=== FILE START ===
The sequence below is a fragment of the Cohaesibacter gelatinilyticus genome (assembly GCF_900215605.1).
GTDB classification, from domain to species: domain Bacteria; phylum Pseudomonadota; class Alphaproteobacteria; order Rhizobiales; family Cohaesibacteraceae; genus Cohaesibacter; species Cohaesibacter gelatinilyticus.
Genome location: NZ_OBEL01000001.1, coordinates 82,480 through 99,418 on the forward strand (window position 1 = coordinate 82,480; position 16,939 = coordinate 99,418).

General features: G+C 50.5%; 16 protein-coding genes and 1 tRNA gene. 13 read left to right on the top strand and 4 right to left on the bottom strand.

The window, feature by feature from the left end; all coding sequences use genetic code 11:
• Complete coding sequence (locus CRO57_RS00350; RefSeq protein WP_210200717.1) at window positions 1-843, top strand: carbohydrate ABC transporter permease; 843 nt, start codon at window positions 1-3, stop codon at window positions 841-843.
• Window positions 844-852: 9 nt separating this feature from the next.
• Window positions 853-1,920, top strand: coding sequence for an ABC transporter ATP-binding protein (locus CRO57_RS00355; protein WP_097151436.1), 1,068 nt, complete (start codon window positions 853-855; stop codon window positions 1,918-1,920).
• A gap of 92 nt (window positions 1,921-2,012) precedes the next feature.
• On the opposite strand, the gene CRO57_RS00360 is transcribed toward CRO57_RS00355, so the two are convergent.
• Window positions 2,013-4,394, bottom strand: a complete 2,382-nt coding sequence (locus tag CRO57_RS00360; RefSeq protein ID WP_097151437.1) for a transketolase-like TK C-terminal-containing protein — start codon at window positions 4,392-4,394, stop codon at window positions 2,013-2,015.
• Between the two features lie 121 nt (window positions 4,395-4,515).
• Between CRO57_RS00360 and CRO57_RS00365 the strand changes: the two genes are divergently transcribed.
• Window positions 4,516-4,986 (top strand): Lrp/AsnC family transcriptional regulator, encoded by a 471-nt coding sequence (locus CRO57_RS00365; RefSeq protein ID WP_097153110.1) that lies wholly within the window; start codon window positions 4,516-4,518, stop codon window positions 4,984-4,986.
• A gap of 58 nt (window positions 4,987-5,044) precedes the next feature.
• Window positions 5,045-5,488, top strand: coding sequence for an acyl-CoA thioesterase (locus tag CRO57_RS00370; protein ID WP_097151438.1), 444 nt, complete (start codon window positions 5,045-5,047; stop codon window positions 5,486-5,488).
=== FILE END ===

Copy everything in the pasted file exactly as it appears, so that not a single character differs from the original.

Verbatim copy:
The sequence below is a fragment of the Cohaesibacter gelatinilyticus genome (assembly GCF_900215605.1).
GTDB classification, from domain to species: domain Bacteria; phylum Pseudomonadota; class Alphaproteobacteria; order Rhizobiales; family Cohaesibacteraceae; genus Cohaesibacter; species Cohaesibacter gelatinilyticus.
Genome location: NZ_OBEL01000001.1, coordinates 82,480 through 99,418 on the forward strand (window position 1 = coordinate 82,480; position 16,939 = coordinate 99,418).

General features: G+C 50.5%; 16 protein-coding genes and 1 tRNA gene. 13 read left to right on the top strand and 4 right to left on the bottom strand.

The window, feature by feature from the left end; all coding sequences use genetic code 11:
• Complete coding sequence (locus CRO57_RS00350; RefSeq protein WP_210200717.1) at window positions 1-843, top strand: carbohydrate ABC transporter permease; 843 nt, start codon at window positions 1-3, stop codon at window positions 841-843.
• Window positions 844-852: 9 nt separating this feature from the next.
• Window positions 853-1,920, top strand: coding sequence for an ABC transporter ATP-binding protein (locus CRO57_RS00355; protein WP_097151436.1), 1,068 nt, complete (start codon window positions 853-855; stop codon window positions 1,918-1,920).
• A gap of 92 nt (window positions 1,921-2,012) precedes the next feature.
• On the opposite strand, the gene CRO57_RS00360 is transcribed toward CRO57_RS00355, so the two are convergent.
• Window positions 2,013-4,394, bottom strand: a complete 2,382-nt coding sequence (locus tag CRO57_RS00360; RefSeq protein ID WP_097151437.1) for a transketolase-like TK C-terminal-containing protein — start codon at window positions 4,392-4,394, stop codon at window positions 2,013-2,015.
• Between the two features lie 121 nt (window positions 4,395-4,515).
• Between CRO57_RS00360 and CRO57_RS00365 the strand changes: the two genes are divergently transcribed.
• Window positions 4,516-4,986 (top strand): Lrp/AsnC family transcriptional regulator, encoded by a 471-nt coding sequence (locus CRO57_RS00365; RefSeq protein ID WP_097153110.1) that lies wholly within the window; start codon window positions 4,516-4,518, stop codon window positions 4,984-4,986.
• A gap of 58 nt (window positions 4,987-5,044) precedes the next feature.
• Window positions 5,045-5,488, top strand: coding sequence for an acyl-CoA thioesterase (locus tag CRO57_RS00370; protein ID WP_097151438.1), 444 nt, complete (start codon window positions 5,045-5,047; stop codon window positions 5,486-5,488).